It all started with a GitHub issue. Ernst Ammann reported:
Without the thread-loader, compilation takes three to four times less time on changes. We could remove it.
If you're not aware of the
webpack-config-plugins project then I commend it to you. Famously, webpack configuration can prove tricky.
webpack-config-plugins has got your back.
One of the people behind the project is the very excellent Jan Nicklas who is well known for his work on the
It was Jan who responded to Ernst's issue and decided to look into it.
All I Want For Christmas is Faster Builds
Everyone wants fast builds. I do. You do. We all do.
webpack-config-plugins is about giving these to the user in a precooked package.
There's a webpack loader called
thread-loader which spawns multiple processes and splits up work between them. It was originally inspired by the work in the happypack project which does a similar thing.
I wrote a blog post some time ago which gave details about ways to speed up your TypeScript builds by combining the
ts-loader project (which I manage) with the
fork-ts-checker-webpack-plugin project (which I'm heavily involved with).
That post was written back in the days of webpack 2 / 3. It advocated use of both
thread-loader to drop your build times even further. As you'll see, now that we're well into the world of webpack 4 (with webpack 5 waiting in the wings) the advantage of
thread-loader are no longer so profound.
webpack-config-plugins follows the advice I set out in my post; it uses
thread-loader in its pluggable configurations. Now, back to Ernst's issue.
thread-loader: Infinity War
Jan quickly identified the problem. He did that rarest of things; he read the documentation which said:
// timeout for killing the worker processes when idle
// defaults to 500 (ms)
// can be set to Infinity for watching builds to keep workers alive
webpack-config-plugins configurations (running in watch mode) were subject to the thread loaders being killed after 500ms. They got resurrected when they were next needed; but that's not as instant as you might hope. Jan then did a test:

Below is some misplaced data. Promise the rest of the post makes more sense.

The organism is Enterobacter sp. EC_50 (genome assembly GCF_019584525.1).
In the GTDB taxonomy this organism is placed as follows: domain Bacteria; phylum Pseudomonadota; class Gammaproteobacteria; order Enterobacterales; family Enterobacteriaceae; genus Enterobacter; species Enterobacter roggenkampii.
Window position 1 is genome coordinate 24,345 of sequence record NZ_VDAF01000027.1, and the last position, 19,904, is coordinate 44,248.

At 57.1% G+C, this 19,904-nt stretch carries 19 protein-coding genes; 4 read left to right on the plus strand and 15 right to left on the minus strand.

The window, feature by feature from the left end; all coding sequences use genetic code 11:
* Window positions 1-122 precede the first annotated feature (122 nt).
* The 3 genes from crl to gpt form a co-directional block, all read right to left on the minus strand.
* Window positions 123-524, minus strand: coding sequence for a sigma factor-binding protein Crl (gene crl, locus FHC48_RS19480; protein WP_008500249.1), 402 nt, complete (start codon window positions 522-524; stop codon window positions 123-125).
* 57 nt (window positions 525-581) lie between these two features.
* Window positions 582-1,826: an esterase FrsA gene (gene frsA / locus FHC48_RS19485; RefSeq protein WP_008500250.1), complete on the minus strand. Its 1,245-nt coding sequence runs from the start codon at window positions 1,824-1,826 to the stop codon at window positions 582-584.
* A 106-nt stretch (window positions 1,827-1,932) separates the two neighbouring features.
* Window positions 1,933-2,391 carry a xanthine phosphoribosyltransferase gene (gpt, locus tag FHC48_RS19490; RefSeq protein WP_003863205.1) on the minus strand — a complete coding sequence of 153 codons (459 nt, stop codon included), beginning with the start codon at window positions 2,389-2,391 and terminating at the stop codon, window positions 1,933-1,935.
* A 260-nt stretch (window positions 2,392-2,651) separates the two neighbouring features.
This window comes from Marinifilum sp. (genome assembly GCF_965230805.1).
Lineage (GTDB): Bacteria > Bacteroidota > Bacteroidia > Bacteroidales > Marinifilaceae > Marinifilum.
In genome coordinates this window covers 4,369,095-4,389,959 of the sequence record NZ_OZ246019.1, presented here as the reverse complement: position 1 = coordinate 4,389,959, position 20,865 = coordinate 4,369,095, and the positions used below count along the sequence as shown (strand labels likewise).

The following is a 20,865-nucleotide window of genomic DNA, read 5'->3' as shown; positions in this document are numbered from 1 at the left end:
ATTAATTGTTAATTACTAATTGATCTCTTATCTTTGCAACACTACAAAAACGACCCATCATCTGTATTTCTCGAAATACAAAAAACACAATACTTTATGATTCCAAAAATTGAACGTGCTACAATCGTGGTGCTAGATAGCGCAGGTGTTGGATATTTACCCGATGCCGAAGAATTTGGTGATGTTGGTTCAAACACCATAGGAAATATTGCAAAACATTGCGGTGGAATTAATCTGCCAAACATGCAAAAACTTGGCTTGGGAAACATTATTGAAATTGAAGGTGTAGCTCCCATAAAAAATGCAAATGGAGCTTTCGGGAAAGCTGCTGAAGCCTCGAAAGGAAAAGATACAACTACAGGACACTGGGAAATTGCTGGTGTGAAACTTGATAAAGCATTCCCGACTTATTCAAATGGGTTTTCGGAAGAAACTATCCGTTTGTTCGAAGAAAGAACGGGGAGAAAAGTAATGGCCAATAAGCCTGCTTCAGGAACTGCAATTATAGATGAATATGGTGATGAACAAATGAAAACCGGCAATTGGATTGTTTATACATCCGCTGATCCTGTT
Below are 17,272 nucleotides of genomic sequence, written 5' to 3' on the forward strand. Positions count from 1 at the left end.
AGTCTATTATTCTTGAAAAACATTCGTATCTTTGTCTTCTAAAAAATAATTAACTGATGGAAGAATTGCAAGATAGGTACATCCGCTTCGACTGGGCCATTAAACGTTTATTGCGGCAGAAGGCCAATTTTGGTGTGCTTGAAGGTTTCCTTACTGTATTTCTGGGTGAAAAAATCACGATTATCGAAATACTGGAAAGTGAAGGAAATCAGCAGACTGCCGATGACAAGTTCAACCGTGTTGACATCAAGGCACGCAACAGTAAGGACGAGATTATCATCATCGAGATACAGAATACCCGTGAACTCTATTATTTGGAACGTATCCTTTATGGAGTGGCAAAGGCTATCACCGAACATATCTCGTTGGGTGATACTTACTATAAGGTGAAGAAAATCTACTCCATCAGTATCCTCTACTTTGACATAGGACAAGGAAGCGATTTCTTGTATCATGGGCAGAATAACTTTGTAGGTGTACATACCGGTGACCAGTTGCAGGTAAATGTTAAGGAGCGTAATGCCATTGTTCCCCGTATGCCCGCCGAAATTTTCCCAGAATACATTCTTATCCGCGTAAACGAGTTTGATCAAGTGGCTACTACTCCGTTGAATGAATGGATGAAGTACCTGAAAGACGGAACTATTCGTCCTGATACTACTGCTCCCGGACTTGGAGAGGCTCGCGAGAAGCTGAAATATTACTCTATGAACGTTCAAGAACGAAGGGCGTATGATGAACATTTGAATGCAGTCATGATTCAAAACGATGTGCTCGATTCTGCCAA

(default pool - 30 runs - 1000 components ) average: 2.668068965517241
(no thread-loader - 30 runs - 1000 components ) average: 1.2674137931034484
(Infinity pool - 30 runs - 1000 components ) average: 1.371827586206896
This demonstrates that using
thread-loader in watch mode with
poolTimeout: Infinity performs significantly better than when it defaults to 500ms. But perhaps more significantly, not using
thread-loader performs even better still.
"Maybe You've Thread Enough"
When I tested using
thread-loader in watch mode with
poolTimeout: Infinity on my own builds I got the same benefit Jan had. I also got even more benefit from dropping
A likely reason for this benefit is that typically when you're developing, you're working on one file at a time. Hence you only transpile one file at a time:
So there's not a great deal of value that
thread-loader can add here; mostly it's twiddling thumbs and adding an overhead. To quote the docs:
Each worker is a separate node.js process, which has an overhead of ~600ms. There is also an overhead of inter-process communication.
Use this loader only for expensive operations!
Now, my build is not your build. I can't guarantee that you'll get the same results as Jan and I experienced; but I would encourage you to investigate if you're using
thread-loader correctly and whether it's actually helping you. In these days of webpack 4+ perhaps it isn't.
There are still scenarios where
thread-loader still provides an advantage. It can speed up production builds. It can speed up the initial startup of watch mode. In fact Jan has subsequently actually improved the
thread-loader to that specific end. Yay Jan!
If this is all too much for you, and you want to hand off the concern to someone else then perhaps all of this serves as a motivation to just sit back, put your feet up and start using
webpack-config-plugins instead of doing your own configuration.